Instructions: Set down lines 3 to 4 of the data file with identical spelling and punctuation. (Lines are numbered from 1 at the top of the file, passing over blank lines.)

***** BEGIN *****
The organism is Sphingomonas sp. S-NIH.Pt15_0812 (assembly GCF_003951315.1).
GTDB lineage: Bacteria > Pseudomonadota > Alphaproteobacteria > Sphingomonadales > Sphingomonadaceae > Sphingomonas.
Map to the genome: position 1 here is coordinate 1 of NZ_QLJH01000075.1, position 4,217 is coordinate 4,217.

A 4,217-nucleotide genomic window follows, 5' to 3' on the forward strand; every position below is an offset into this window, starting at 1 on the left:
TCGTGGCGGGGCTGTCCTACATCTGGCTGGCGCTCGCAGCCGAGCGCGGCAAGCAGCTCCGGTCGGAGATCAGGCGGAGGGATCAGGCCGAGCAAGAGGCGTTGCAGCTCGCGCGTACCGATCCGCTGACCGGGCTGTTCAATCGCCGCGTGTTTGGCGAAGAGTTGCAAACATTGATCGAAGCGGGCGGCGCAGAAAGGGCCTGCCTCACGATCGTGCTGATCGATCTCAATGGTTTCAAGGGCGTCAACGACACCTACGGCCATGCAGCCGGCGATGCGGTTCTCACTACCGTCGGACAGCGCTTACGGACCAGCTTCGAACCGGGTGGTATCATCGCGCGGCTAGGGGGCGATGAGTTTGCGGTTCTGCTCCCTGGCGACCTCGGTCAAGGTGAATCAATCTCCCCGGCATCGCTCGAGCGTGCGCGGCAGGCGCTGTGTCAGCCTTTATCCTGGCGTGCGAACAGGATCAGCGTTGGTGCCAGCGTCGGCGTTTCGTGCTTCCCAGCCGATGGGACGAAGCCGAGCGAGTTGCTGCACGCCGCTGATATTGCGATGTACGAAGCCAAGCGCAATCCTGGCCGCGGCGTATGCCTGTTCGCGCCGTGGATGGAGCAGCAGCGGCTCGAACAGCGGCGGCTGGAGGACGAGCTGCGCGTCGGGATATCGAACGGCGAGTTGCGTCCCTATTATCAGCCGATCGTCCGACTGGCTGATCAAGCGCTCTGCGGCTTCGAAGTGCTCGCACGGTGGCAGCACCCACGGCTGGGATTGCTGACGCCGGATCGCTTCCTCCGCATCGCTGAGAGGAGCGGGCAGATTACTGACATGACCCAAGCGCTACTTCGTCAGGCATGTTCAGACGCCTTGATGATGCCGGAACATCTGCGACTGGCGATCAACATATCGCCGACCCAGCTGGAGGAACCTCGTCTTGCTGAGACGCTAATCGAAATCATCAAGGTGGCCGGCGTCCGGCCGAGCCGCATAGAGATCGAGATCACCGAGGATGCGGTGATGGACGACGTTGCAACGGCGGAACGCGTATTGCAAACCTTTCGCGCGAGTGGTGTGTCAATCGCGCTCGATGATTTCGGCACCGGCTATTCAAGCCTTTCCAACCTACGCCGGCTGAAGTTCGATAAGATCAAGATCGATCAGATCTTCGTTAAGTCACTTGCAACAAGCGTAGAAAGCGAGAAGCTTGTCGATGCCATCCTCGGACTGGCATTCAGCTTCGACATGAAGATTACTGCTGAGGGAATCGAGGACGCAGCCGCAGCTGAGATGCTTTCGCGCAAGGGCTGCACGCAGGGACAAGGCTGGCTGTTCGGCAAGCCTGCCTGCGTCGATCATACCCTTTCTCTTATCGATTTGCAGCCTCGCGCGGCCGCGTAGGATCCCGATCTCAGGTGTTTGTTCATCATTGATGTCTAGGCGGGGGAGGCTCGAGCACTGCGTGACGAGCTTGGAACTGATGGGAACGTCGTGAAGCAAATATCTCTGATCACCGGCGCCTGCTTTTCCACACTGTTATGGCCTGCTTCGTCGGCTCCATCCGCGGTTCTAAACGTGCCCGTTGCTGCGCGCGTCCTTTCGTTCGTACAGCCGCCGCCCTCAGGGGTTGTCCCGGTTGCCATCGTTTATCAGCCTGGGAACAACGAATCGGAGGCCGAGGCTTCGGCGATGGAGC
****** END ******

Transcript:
Map to the genome: position 1 here is coordinate 1 of NZ_QLJH01000075.1, position 4,217 is coordinate 4,217.

A 4,217-nucleotide genomic window follows, 5' to 3' on the forward strand; every position below is an offset into this window, starting at 1 on the left: